Siena College is honored to have the opportunity to recognize the life and achievements of Ms. Immaculѐe Ilibagiza, author, and witness to the dignity and worth of the human person and the power of forgiveness.
Ms. Ilibagiza was born in Rwanda and studied Electronic and Mechanical Engineering at the National University of Rwanda. During the 1994 Genocide, her life was transformed dramatically; she and seven other women huddled silently together in a cramped bathroom of a local pastor's house for 91 days. She entered the bathroom a vibrant, 1I5-pound university student with a loving family - she emerged weighing just 65 pounds to find her entire family had been brutally murdered (with the exception of one brother who had been studying out of the country).
Ms. Ilibagiza credits her salvage mostly to prayer and to a set of rosary beads given to her by her devout Catholic father prior to going into hiding. Rather than succumbing to the anger and rage that she felt, Immaculѐe instead turned to praying the rosary as a way of drowning out the negativity that was building up inside her. Through prayer, she eventually found it possible, and in fact imperative, to forgive her tormentors and her family's murderers. Her strength in her faith empowered her to stare down a man armed with a machete threatening to kill her during her escape; later, when face to face with the killer of her mother and her brother, she said the unthinkable, "I forgive you:' She knew, while in hiding, that she would have to overcome immeasurable odds without her family and with her country destroyed. She used her time in that tiny bathroom to teach herself English with only The Bible and a dictionary; once freed she was able to secure a position with the United Nations.
Left To Tell: Discovering God Amidst the Rwandan Genocide, released in March 2006, quickly became a New York Times bestseller; has been translated into fifteen languages; and has been made into a documentary film, "The Diary of Immaculѐe.” MPPictures is now planning a major motion picture about her story. Her second book, Led By Faith: Rising Out of the Ashes of the Rwandan Holocaust, is scheduled for publication in September 2008. Ms. Ilibagiza has appeared in numerous media. She has been featured in Michael Collopy's "Architects of Peace" project, with Mother Teresa, Jimmy Carter, Nelson Mandela, and the Dalai Lama. Ms. Ilibagiza has been honored with numerous humanitarian awards including: "The Mahatma Gandhi International Award for Reconciliation and Peace,” 2007; and American Legacy's "Women of Strength and Courage Award.” Additionally, she was a finalist for Beliefnet.com's "Most Inspiring People of the Year 2006.” Left to Tell has received a "Christopher Award" for "affirming the highest values of human spirit" and been chosen as Outreach Magazine's "Best Outreach Testimony/Biography Resource of 2007.” Left to Tell has been adopted by numerous schools and universities, including Villanova University's "One Book Program" for its 6,000 students.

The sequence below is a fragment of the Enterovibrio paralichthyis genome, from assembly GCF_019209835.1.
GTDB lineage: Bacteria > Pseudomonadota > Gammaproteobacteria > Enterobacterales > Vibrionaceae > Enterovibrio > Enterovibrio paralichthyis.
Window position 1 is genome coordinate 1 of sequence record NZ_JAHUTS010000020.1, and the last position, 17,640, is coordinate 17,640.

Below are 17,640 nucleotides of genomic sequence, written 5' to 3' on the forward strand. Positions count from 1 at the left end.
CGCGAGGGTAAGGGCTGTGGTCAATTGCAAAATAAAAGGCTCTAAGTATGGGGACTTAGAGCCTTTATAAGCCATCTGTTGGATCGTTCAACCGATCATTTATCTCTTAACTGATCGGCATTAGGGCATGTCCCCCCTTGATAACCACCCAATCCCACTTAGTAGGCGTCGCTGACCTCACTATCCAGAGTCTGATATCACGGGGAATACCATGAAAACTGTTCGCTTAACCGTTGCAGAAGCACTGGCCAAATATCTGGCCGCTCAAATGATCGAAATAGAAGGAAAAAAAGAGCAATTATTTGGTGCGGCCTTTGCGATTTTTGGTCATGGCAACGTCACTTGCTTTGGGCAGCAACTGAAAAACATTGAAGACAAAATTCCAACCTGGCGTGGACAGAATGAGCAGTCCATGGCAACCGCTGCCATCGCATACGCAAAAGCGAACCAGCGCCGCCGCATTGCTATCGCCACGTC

Ms. Ilibagiza recently hosted a documentary film on NBC and the Hallmark Channel: “Ready to Forgive, An African Story of Grace," a project sponsored by The Evangelical Lutheran Church of America focusing on the Acholi people of Northern Uganda and their desire to forgive their tormentors. Ms. Ilibagiza has shared her message with world dignitaries, school children, multinational corporations, and churches, while raising funds for her Left to Tell Charitable Fund, benefiting the children orphaned by the Genocide.
In recognition of her literary achievements, describing a most tragic episode of recent human history, as well as her ability to live a noble life of service to others through her relationship with God, Siena College awards Ms. Immaculѐe Ilibagiza, the honorary degree of Doctor of Humane Letters.